Sunway Lagoon is an interesting diversion from KL – a full on theme park with a ‘dry’ and ‘wet’ section with rides, water slides, wave pools etc. See how the Malaysians let their hair down! I went when they had the Asia X Extreme Games on. To get there take the Komuter train to Subang Jaya for RM3.20. Then hop on the free shuttle bus from the station to the Sunway complex (which also features an enormous shopping mall with an ice rink, pyramid and sphinx!)

Pulau Ketam or ‘ Crab Island ’ is an interesting day trip out of KL, but one I would only recommend if you are in KL for an extended stay as, despite what some guide books say, this really is a full day’s trip. The island consists of a mangrove upon which Chinese fishermen have built a stilted town. Getting there is very straightforward: catch the Komuter train to Port Klang and then it is a short walk to the ferry terminal (which also serves boats going to Indonesia ). Walk down the ramp to the jetty and find the right boat and buy your ticket onboard (RM6 each way). The ferries are regular and there is a timetable here: http://www.pulauketam.com/. I arrived at the island in the middle of the day, which was great for trying out the local seafood for lunch (Restoran Li Hua Seafood was very good), but it seemed very sleepy and maybe gets a bit more lively later in the day. It would be interesting to stay a night (the Sea Lion hotel is located right by the ferry terminal). That said, it is a small island with fishing as its primary source of income so tourists are a bit of an after thought. This is evidenced by the large amount of rubbish that you see in the mangroves at low tide.

A couple of minor safety considerations to be aware of in KL– there is an old con trick where a couple of people will try to befriend you, usually at a Monorail or bus station, and will tell you that they have an aunt/cousin/sister who will be going to your home country to work and could they meet you later to find out some information about your country. When you later meet them, they get you involved in an (illegal) card game and you lose lots of money. These people rely on the fact that you may want to find out a bit about Malaysian culture and your defences are down because the Malaysians are generally so friendly and welcoming. I had two such approaches in the space of a few days.

The other thing to watch out for is snatch robbery, something I thought was probably blown out of all proportions, as KL is a very safe city to wander around. But I did see a snatch robbery take place and the robber dragged the female victim along the ground behind his motorbike in the hope that she would let go of her bag. So these robberies do happen – it is recommended that you do not carry a bag over your shoulder but across your body, don’t walk close to the road but near to the buildings and if possible walk facing oncoming traffic rather than having your back to it. I am sure that the risk of robbery is far less than many other major cities in the world, but it pays to take sensible precautions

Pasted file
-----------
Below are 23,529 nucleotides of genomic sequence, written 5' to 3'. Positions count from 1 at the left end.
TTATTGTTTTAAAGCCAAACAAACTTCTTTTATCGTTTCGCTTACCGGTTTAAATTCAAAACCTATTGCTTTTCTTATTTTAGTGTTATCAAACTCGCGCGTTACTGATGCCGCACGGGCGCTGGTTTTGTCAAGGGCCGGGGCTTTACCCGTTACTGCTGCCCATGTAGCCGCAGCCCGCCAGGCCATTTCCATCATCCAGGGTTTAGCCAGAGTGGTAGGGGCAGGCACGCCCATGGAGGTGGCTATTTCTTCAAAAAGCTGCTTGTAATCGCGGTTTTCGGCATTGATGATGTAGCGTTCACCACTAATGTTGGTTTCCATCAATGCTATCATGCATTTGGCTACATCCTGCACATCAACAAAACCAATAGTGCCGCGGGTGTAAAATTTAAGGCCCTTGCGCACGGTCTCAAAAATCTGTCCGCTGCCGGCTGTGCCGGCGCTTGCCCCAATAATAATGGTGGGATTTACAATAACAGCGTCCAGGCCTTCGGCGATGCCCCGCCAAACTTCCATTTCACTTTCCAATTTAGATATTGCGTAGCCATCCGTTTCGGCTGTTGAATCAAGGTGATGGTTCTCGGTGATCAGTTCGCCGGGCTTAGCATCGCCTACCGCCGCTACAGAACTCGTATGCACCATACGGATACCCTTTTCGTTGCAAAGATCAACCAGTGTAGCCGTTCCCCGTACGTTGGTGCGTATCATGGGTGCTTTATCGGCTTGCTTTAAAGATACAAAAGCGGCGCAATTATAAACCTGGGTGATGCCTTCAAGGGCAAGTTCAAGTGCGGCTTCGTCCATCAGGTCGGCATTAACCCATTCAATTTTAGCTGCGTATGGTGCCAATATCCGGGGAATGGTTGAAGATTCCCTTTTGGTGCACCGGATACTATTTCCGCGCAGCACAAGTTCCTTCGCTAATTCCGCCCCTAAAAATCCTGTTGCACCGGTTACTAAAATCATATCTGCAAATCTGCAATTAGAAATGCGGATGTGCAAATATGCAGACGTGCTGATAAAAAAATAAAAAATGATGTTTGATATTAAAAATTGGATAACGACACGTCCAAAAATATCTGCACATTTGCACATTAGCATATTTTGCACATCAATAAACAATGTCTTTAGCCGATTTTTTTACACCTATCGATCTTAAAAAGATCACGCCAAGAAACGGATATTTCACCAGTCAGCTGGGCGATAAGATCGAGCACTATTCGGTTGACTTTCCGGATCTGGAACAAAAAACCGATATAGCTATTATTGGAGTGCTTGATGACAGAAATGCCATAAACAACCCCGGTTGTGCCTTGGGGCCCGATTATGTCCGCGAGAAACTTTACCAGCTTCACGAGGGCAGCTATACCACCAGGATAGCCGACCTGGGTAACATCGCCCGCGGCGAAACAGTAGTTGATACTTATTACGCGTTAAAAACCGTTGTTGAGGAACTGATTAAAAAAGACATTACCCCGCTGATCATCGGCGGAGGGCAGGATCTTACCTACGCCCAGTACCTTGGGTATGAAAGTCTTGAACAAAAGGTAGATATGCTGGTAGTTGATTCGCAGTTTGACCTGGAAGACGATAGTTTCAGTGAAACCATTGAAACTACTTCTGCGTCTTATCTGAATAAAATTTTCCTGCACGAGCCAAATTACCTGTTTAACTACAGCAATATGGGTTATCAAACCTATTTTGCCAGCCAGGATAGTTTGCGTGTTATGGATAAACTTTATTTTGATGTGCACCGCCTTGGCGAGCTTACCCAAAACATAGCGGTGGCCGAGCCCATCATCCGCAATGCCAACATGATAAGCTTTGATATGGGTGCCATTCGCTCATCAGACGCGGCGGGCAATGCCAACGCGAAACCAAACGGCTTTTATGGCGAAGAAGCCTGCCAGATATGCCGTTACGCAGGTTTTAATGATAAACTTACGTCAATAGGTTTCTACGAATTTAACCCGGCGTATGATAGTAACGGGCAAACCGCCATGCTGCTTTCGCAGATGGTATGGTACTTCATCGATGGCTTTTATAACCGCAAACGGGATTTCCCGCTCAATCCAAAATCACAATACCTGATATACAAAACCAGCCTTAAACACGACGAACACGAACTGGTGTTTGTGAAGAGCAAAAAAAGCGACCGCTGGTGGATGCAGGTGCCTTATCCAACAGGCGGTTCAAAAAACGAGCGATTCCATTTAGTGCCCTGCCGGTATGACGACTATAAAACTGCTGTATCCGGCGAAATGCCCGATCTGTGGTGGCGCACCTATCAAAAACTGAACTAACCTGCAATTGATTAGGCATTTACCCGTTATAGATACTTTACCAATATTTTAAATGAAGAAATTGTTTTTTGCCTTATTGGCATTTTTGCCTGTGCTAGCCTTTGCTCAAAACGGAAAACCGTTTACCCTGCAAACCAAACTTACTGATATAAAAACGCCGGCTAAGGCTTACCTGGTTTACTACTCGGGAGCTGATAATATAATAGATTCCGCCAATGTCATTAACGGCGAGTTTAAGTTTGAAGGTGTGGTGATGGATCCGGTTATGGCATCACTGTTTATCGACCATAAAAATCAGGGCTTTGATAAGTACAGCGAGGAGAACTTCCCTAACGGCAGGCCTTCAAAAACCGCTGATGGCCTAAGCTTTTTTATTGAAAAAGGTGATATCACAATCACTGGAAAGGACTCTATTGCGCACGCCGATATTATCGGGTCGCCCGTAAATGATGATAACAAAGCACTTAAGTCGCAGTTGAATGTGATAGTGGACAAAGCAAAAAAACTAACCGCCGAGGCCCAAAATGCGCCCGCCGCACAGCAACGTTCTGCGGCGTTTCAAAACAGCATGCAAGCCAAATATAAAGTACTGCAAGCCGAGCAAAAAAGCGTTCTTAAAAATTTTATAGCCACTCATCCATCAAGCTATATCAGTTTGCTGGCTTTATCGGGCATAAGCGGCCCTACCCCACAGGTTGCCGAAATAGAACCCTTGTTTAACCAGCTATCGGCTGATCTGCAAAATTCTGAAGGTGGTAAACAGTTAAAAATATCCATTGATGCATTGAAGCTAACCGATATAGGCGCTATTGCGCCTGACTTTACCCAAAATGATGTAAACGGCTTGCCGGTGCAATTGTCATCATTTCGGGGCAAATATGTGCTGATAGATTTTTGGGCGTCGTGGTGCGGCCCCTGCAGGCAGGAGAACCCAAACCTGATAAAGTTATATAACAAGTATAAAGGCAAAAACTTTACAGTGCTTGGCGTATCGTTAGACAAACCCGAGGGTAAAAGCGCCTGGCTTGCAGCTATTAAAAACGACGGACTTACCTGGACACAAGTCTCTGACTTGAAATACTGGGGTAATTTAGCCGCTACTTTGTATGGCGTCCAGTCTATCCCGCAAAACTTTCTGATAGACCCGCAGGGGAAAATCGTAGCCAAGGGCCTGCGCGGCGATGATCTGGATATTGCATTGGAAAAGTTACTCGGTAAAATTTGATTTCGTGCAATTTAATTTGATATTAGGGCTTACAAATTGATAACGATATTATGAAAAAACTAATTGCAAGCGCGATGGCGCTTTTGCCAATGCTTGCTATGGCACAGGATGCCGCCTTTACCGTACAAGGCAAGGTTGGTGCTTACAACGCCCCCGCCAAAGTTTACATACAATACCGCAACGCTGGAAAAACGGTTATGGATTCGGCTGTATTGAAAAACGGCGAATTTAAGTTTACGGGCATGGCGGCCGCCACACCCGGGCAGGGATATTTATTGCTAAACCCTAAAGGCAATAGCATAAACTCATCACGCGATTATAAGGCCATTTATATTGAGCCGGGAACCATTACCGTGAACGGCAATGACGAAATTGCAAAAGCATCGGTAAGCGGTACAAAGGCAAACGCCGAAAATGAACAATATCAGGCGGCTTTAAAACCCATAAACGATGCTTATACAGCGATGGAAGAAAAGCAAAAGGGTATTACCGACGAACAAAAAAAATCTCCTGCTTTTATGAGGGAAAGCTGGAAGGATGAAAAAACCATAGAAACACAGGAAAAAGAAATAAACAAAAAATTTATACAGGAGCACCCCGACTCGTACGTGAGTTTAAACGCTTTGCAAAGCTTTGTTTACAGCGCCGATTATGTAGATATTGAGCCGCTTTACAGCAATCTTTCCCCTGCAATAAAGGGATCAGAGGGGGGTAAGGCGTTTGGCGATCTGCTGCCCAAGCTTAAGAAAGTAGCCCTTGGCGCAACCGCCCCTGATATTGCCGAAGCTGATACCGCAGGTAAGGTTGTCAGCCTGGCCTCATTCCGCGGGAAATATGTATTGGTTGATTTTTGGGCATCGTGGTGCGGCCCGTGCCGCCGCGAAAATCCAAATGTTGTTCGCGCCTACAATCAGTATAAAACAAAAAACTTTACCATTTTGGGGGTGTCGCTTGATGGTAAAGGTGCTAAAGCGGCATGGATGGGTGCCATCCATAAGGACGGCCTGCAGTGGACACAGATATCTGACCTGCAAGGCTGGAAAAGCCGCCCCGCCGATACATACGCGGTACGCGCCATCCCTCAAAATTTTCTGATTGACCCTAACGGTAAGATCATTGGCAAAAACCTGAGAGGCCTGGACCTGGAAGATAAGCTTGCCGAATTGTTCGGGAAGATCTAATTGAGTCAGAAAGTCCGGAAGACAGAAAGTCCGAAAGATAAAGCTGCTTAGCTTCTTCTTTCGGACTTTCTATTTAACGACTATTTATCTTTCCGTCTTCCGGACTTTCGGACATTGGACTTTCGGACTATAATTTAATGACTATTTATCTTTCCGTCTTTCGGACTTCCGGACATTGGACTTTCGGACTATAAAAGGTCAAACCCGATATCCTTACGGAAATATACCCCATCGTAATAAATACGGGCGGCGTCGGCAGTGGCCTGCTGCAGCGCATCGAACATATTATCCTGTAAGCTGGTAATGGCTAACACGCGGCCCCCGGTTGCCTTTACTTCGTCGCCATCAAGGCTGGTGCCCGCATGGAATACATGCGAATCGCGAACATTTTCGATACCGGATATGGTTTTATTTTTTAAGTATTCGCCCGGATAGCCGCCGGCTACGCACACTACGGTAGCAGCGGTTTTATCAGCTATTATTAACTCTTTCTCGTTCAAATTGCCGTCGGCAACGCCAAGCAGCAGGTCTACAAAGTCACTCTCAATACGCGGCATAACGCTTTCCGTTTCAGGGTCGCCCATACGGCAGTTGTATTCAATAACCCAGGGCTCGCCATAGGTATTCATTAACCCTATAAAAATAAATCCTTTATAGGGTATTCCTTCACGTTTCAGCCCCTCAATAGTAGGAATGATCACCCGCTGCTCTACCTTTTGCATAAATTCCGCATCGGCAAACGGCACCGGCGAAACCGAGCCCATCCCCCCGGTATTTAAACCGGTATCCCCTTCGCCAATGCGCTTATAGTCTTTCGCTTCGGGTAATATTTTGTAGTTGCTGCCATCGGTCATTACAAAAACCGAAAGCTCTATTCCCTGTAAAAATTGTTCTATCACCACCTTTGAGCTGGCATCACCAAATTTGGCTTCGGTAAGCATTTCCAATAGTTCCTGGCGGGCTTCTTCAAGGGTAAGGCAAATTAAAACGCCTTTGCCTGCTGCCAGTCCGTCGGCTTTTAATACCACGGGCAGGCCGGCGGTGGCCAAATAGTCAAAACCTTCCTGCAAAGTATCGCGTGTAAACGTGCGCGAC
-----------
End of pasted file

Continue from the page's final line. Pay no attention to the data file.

Some of the shopping malls are incredible – just take a walk round Starhill Gallery and wonder who exactly buys all that high priced merchandise! Also worth a look are the Suria shopping centre beneath the Petronas Towers and Berjaya Times Square located right by Pudu prison (scene of many drugs related executions). Times Square has a theme park, Imax Cinema and apparently houses the world’s biggest Borders bookshop.

My thoughts on KL would not be complete without mentioning the food. As in much of Malaysia and South East Asia , food is taken very seriously, and with a huge range of influences virtually any form of cuisine can be found. For me the best places to eat were the hawker stalls/restaurants along Jalan Alor for Chinese food and the restaurants along Jalan Raja Muda Musa for Malay food, including the best Nasi Lemak I tasted in all of Malaysia ! There are lots of Indian food outlets too, and as well as being located in Little India there are a number on Lorong Ampang not far from Masjid Jamek. You will also find Indian restaurants dotted all over the city, although to be honest I found the Indian food in KL disappointing after the excellent meals I had eaten in Penang .

The weather in KL is pretty much the same all year round – hot and humid with occasional rain showers – so the best time to go is any time!

Author's website: http://www.shimmerimages.co.uk